I’d say the credit was about 60-40 Cleveland. They did get a pass rush on him (40%), Brees did make a mistake he has made many times before (40%)– but the Browns had a safety who has shown that he can make a big play (20%).
And you aren’t giving any credit to Hoyer.
He has an 87.1 rating right now.
He’s ranked 18th in passer rating now– behind such luminaries as Ryan Fitzpatrick of Houston Derek Anderson of Carolina, Buffalo’s E.J. Manuel and Austin Davis of the Rams.
It’s easy to throw passes in September, when the weather is still fairly warm. Let’s see what happens when defenses begin to put pressure on him. Not to be rude, but the Saints made two different screwups on his big throw, and the Steelers fouled up at least one and maybe three interceptions .
Hoyer is averaging 6.1 yards per pass- nearly a yard below the average. He’s dinking and dunking. At some point, defenses will take away those short routes, daring him to beat them deep. Let’s see what happens when that occurs.
No problem, since he’ll have Ben Tate,
Jordan Cameron and Josh Gordon soon.
OK< so you’re assuming that Puff will avoid another alcohol or drug incident before he’s eligible to play again– and that he’ll be in shape when he is. It might happen.
Cameron’s injury is a negative in that it takes a weapon away from Hoyer. It is a positive because (a) opponents aren’t sure where Hoyer will throw and (b) the two players playing now block better than he does.
When Cameron comes back after the bye week, he’ll have a sore shoulder and 13 games left before his contract expires. His priority will be staying healthy and catching long passes, not doing mundane chores that might get him hurt. I think the benefits will be less than people imagine.
Finally, part of the reason Tate is in Cleveland is that he gets dinged a lot. He might or might not be back, and how long he will remain healthy when he returns is debatable.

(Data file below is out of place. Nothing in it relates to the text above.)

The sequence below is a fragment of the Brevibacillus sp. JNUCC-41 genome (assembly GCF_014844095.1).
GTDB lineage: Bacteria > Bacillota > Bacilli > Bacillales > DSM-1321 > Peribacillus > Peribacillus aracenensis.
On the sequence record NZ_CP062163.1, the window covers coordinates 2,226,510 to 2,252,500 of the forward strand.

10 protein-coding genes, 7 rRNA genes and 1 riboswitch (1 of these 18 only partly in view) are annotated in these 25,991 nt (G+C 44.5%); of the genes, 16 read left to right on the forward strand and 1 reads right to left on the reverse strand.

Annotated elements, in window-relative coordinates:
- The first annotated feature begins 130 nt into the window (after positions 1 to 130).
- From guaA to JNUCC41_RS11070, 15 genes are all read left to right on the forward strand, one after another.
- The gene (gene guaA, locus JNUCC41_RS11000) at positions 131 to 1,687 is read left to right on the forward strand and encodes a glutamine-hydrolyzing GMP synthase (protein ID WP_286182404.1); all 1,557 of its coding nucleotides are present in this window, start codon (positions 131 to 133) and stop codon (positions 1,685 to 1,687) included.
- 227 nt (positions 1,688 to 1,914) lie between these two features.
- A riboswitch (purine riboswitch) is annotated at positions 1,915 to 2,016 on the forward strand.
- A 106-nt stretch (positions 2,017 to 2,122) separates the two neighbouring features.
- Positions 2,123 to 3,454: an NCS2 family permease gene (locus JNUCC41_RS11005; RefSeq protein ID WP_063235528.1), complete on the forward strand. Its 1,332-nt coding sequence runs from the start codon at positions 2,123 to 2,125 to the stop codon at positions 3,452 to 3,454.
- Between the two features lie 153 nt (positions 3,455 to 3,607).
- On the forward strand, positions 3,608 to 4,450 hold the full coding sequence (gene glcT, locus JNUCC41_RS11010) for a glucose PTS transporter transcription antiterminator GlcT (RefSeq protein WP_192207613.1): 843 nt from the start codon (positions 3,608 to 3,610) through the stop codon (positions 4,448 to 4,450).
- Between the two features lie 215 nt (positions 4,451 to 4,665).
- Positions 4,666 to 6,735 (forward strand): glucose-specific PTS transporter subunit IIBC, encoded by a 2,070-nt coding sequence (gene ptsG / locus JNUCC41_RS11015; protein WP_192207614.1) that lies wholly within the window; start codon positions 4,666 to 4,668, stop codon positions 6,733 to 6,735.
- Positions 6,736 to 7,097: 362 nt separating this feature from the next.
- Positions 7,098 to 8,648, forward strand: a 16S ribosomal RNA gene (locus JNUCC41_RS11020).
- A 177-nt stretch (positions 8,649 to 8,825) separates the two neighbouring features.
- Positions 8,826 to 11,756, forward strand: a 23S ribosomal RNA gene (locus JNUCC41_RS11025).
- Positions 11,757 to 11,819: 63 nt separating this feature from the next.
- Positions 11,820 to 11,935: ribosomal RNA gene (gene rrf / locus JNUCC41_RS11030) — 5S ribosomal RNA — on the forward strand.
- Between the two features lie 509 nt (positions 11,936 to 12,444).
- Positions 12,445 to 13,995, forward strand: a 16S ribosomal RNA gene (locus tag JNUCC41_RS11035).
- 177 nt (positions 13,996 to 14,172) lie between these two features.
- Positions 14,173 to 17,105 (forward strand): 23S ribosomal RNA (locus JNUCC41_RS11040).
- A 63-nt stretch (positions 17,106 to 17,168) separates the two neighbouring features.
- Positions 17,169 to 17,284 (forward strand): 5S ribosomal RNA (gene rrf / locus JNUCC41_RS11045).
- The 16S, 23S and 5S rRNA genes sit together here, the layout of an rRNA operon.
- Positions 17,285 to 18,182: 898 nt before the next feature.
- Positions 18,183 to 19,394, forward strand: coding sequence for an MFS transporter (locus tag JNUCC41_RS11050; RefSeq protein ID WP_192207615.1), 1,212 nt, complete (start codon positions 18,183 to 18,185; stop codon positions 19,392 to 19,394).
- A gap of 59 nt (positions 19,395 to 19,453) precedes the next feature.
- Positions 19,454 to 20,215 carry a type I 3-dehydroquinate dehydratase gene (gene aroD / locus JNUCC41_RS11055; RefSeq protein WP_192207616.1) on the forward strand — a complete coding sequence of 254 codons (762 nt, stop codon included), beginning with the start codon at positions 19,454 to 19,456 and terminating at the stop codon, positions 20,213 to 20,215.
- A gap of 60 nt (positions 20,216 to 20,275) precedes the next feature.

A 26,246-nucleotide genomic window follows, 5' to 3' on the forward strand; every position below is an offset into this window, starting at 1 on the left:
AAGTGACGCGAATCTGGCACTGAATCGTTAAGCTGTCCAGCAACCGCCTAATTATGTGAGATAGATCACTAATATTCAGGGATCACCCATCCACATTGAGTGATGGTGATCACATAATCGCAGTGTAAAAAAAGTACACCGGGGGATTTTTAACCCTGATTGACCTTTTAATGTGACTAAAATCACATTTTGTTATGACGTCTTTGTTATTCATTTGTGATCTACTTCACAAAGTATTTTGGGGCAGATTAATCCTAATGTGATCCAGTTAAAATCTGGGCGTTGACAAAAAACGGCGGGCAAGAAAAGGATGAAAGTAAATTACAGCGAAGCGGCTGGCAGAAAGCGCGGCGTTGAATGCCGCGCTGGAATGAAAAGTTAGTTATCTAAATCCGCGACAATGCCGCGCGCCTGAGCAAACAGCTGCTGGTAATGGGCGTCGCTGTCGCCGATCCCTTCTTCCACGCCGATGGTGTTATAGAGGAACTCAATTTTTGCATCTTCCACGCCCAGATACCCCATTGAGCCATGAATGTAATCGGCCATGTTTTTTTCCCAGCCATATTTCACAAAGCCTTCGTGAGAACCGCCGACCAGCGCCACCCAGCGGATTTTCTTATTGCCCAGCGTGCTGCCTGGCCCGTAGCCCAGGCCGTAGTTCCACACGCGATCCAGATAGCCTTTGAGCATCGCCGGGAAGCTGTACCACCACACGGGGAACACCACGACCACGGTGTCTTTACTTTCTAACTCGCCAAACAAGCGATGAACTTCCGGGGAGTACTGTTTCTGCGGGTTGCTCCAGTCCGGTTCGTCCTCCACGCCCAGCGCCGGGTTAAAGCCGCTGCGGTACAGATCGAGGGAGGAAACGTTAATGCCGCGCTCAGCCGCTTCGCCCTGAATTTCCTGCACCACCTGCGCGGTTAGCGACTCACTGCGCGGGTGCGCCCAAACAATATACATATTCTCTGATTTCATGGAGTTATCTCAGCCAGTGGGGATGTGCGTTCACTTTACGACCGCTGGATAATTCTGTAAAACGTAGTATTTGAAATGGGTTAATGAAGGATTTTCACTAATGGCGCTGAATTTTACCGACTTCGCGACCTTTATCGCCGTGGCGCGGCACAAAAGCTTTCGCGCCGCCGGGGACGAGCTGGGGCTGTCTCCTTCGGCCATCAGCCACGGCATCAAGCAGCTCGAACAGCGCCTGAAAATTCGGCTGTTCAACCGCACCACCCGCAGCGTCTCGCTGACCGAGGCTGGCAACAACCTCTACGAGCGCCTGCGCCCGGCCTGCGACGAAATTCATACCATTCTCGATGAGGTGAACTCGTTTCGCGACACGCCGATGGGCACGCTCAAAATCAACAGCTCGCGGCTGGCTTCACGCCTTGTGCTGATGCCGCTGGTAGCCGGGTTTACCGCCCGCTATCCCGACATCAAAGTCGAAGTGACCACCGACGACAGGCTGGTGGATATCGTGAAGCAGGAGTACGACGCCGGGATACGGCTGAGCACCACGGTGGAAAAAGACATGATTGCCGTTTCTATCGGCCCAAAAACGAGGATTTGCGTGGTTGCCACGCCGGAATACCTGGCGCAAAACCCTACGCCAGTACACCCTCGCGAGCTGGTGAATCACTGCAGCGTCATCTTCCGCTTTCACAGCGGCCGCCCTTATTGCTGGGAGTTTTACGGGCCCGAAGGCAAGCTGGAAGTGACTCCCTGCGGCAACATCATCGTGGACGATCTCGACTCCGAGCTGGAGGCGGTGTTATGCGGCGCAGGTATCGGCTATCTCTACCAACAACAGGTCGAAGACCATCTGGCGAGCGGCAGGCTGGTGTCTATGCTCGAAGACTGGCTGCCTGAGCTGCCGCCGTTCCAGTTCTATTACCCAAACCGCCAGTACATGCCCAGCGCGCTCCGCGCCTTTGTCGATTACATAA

Also, it’s possible he won’t have a job, if his replacements continue to play well.
You must be pleased by the running game.
Yes. It’s been a bgi plus. I’d be more pleased if the Steelers (5.7 yards per attempt) weren’t 27th in run defense and New Orleans (4.5) weren’t 20th, but you play the opponents you have. The Ravens are 12th, and if the Browns tear them up, it will be a clear sign of how good they are.
Not to be mean, but the Browns are 29th in rushing defense, by the way.
The Browns obviously have something to do with the poor performance of the Saints and Steelers. Terrance West (19-68-1 Sunday) is fourth in rushing yards (166), and 19th in rushing average (4.8 yards). Isaiah Crowell (11-54) is 33rd in total yards but 12th in rushing average.
In his ranking of rookies (behind the ESPN paywall), Mel Kiper has West and Crowell rankied 11th. He also has Joel Bitonio seventh.
Wasn’t this a great draft?
It’s a little early to judge, but no. Another way to perceive Kiper’s rankings are:
- WR Sammy Watkins, one of the two players the Browns passed on when they traded down, was ranked #1 by Kiper.
- LB Khalil Mack, the other guy the Browns passed on, is ranked 9th.
- CB Jasopn Verrett— one of the three corners the Browns passed on when they took Justin Gilbert— is ranked second
- CB Kyle Fuller— another CB they decided not to pick– ranked 8th
The Browns had two #1 picks– whom they gave up picks in round 3 (Johnny Football) and 5 (Gilbert)– and neither player is on the list. That’s happening because neither is playing well.
Are you really ragging on Johnny Manziel?
I’m just pointing out something that seems obvious to me– it can’t be a good draft if your top two picks aren’t contributing and your #4 oick (CB Pierre Desir) can’t even get on the field.